Things Escalate Quickly When you Buy From the Chinese
With this in mind I was on Wish the other night. Wish is a shopping app, owned by an American firm, but a site which is filled with sellers based in China offering items for sale at supposedly lower prices than UK shops. The catch? Delivery takes forever and additional postage charges hike up the overall price.
On Wish you can buy clothing…
It really is the ‘anything and everything’ shop of the internet. Never do you go onto Wish looking for a specific item because nine times out of ten you won’t find it and the tenth time you’ll have also bought an aquarium tank for fish you don’t own.
I was having a scroll through when a particular image made me stop abruptly. I opened it up to get a better look at the product.
Now those who see me often enough will know I like my dresses, I wear them pretty much every day. If you’re wearing dresses in the United Kingdom then you’re going to be getting through a lot of tights. But never have I stood in a shop and found myself wondering “hmm, will these stand up to having a cat thrown at them?”
And then, because I’d opened up one listing which featured tights, Wish quickly directed me to another.
‘Tights’ isn’t even mentioned in a product which opens with ‘Pineapple socks’. Again, I’m not really sure if the Chinese know what people are looking for in hosiery.
Then Wish went a bit mental. Because by now the data harvesters of the web had clocked on that I was looking at a particular type of product but not buying. Never had I been bombarded with so many options for all the things I could do with (or in) a pair of tights.
…this one reminded me of a classic clip from the mockumentary Summer Heights High where Mr G delivers a performance to his class dressed in a bag (skip to 1:17).
And then the concept of hosiery tights translated into something a lot darker than I expected. I mean, with ‘pineapple socks’ at least the app understood part the requirements of tights, that they were everyday items. Mind, I don’t know what kind of algorithm I would think I’d class this as ‘everyday wear’…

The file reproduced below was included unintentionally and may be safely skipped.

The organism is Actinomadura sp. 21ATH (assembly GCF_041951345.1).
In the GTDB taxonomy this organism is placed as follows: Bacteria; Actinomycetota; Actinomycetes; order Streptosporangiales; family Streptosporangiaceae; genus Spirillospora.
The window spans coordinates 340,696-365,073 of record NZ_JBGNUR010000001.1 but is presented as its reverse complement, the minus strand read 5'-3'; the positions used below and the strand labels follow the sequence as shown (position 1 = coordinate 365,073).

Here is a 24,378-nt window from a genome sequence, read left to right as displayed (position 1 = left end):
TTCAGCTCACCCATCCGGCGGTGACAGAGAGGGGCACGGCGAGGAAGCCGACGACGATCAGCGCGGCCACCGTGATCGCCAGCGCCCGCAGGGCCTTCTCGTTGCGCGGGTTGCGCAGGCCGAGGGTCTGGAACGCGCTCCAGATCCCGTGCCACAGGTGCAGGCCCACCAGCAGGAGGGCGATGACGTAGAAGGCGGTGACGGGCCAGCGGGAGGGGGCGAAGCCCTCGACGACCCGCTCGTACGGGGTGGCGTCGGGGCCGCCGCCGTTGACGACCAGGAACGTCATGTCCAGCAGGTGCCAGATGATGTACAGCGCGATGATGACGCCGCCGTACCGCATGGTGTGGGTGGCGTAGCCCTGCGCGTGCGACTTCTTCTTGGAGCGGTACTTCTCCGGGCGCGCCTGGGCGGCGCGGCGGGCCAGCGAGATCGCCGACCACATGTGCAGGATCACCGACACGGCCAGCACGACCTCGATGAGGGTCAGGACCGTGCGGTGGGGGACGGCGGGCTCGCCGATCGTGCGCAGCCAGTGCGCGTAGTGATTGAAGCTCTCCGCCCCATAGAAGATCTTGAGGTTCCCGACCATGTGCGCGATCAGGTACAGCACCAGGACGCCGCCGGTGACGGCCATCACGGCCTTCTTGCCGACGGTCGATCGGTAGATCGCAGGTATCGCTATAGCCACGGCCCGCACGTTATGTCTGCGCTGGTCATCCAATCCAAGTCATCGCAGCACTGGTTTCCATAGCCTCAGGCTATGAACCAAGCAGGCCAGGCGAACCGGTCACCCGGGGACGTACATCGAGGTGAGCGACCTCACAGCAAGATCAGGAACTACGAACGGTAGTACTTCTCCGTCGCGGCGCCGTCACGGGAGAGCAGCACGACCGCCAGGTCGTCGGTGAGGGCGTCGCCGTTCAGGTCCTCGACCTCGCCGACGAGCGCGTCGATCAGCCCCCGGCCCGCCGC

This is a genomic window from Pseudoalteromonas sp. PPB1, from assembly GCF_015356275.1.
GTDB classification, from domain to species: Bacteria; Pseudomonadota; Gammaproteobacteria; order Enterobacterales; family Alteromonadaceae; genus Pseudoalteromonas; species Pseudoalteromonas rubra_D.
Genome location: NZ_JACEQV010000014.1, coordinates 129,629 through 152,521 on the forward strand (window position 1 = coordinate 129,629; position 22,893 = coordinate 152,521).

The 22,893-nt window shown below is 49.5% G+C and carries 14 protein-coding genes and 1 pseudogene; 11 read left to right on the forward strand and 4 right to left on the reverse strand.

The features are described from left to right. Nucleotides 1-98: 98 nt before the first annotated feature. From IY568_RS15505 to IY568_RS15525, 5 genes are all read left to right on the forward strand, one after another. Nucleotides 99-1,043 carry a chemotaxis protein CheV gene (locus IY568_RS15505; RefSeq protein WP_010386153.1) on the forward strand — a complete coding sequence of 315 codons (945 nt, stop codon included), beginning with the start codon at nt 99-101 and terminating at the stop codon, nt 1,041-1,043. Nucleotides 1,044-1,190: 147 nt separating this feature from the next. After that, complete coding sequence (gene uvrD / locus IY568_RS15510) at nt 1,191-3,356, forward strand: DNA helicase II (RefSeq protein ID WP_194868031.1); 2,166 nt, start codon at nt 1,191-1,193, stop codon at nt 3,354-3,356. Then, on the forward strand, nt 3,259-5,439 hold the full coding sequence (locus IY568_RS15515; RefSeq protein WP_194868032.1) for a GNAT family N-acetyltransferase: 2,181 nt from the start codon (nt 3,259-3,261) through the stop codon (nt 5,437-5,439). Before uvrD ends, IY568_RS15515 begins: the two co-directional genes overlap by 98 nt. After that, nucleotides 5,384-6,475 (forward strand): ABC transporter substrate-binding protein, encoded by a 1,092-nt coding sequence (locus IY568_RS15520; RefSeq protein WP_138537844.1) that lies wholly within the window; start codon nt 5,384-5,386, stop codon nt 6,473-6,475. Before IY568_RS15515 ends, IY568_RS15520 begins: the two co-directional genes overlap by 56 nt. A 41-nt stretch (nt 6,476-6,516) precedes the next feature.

It also made me wonder if they’d tapped into the blog by this point and seen the post where I admitted to wanting to be Britney Spears as
an adult a kid.
And then…oh no…
…Oh no, no, no!
My feed was suddenly full of things which, quite frankly, I didn’t want to be seeing whilst watching Antiques Roadshow on a Sunday night with my dinner.
And I’ll be honest, this was the tamest screen shot I could get. The terribly photoshopped cat says it all:
I showed my friends what my innocent click had brought about. “Sure” they said, “sure you accidentally got these kind of tights as recommendations…”
Needless to say the app has now been very much deleted and left me defaulting back to the safe and security of making purchases from places where the website/shop assistant won’t instantly suggest I visit Ann Summers. That said, given the products from Wish are coming from Asia it now means governments now have more than enough information to completely own my soul and do goodness knows what when I’m a mega famous superstar (why are you laughing?)
Me posting this I hope will prevent that, after all you can’t blackmail what’s already common knowledge, err, I mean what’s already fake knowledge.
Want to read another crazy dream I had? See the screenshot below from the first draft of this post. I kept it because I found it rather amusing how the dictionary function on Chrome suggested the correct spelling of Zuckerburg was Beefburger.
Originally drafted in August 2019 for later publication.